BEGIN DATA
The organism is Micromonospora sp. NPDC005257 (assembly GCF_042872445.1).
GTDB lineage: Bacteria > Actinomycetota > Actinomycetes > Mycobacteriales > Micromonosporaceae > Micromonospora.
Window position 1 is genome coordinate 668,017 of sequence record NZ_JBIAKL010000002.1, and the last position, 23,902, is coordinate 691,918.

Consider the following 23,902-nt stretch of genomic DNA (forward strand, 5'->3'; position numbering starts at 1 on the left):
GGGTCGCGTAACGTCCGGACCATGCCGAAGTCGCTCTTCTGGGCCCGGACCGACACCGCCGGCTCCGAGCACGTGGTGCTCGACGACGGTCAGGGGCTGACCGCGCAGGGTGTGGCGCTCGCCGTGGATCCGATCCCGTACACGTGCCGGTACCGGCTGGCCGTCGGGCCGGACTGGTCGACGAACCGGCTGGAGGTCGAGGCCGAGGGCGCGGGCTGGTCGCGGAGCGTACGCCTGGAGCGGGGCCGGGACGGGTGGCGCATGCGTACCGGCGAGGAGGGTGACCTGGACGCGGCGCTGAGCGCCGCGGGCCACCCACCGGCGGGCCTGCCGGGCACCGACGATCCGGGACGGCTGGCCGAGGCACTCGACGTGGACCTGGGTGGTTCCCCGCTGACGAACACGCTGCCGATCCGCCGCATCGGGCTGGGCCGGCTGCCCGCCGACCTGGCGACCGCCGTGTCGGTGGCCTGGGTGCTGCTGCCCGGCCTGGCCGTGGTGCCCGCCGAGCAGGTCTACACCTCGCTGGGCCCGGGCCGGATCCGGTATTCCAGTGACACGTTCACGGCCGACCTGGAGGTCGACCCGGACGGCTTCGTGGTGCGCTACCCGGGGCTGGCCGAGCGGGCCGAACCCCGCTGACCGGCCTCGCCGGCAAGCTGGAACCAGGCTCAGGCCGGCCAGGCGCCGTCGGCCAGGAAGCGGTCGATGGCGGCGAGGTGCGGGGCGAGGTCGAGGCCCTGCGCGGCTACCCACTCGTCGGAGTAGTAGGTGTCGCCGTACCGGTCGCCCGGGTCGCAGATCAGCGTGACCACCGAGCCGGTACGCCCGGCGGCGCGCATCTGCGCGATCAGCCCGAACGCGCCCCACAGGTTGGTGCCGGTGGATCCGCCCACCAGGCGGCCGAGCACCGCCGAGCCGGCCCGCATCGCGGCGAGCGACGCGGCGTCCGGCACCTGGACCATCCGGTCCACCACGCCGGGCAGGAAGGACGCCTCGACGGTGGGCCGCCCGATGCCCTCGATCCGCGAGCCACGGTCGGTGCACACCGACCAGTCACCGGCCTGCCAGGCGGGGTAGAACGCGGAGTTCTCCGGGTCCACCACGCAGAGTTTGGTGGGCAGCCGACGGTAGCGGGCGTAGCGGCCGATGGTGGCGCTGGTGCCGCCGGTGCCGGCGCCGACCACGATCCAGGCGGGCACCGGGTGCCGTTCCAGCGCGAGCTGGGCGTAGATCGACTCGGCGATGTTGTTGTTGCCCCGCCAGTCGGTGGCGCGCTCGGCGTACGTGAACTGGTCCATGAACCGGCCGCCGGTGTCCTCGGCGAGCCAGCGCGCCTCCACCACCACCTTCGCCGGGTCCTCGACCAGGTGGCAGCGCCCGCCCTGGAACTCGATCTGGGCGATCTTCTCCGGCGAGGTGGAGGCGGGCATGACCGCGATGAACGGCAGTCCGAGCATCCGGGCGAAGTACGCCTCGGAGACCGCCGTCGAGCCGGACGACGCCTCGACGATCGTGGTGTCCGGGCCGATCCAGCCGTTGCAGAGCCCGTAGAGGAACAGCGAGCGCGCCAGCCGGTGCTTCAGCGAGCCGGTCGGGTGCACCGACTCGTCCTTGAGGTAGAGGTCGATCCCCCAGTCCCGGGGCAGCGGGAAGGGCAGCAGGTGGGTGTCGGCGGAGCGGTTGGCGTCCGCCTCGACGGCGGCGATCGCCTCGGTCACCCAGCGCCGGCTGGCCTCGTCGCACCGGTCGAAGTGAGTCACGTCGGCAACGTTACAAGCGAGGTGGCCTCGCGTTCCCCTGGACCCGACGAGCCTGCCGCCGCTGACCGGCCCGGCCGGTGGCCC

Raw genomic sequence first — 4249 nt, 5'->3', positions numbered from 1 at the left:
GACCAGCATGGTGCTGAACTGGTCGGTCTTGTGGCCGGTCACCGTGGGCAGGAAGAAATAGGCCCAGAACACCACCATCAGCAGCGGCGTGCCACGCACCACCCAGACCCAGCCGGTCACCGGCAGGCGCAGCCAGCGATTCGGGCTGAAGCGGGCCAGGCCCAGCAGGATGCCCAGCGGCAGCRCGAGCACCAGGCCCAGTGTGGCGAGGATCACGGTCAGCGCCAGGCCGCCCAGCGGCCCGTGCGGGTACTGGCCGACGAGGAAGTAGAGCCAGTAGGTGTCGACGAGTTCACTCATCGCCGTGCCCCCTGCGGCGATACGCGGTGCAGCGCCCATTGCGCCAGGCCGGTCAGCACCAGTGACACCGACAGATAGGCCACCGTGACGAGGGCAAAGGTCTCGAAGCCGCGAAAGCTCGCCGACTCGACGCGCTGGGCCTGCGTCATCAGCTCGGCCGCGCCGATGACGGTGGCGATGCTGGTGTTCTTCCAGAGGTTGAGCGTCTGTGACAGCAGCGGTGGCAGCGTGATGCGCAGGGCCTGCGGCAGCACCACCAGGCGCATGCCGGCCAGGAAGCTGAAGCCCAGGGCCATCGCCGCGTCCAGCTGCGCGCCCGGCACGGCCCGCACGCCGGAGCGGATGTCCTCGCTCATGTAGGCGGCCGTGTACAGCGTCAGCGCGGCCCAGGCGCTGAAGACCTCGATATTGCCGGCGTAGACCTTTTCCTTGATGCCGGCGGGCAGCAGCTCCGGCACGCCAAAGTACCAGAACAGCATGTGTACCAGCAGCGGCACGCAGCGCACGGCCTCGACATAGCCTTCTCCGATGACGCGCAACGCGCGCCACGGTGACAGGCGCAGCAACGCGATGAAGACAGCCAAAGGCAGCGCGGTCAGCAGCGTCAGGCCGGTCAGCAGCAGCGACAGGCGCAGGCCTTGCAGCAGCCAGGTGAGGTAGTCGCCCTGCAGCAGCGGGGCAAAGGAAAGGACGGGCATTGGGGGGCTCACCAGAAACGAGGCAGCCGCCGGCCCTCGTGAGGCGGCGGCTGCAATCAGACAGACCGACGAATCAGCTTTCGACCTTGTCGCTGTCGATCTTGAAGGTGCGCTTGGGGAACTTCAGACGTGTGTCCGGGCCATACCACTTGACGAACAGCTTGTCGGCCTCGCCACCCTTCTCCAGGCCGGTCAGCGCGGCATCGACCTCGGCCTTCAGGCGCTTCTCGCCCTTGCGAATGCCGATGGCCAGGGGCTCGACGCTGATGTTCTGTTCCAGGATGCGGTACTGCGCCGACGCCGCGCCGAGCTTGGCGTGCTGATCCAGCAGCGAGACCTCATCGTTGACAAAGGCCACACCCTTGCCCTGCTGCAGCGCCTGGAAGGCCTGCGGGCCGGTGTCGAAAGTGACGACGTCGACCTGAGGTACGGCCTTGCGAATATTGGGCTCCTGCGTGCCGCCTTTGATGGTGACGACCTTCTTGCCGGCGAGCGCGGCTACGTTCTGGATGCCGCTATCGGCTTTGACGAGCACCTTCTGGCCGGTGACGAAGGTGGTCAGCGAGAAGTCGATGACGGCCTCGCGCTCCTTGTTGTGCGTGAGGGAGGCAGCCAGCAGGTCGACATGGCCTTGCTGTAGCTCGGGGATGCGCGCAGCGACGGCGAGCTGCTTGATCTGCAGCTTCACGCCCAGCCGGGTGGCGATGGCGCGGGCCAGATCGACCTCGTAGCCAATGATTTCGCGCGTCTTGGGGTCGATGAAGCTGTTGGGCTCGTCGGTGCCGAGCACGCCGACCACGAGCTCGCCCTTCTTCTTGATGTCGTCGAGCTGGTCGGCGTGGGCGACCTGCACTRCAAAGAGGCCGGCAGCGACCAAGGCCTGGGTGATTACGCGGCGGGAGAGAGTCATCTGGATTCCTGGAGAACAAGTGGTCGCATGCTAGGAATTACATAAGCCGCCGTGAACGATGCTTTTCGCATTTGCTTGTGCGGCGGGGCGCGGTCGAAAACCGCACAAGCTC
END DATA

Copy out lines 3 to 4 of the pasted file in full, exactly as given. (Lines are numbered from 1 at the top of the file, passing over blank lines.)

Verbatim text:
Window position 1 is genome coordinate 668,017 of sequence record NZ_JBIAKL010000002.1, and the last position, 23,902, is coordinate 691,918.

Consider the following 23,902-nt stretch of genomic DNA (forward strand, 5'->3'; position numbering starts at 1 on the left):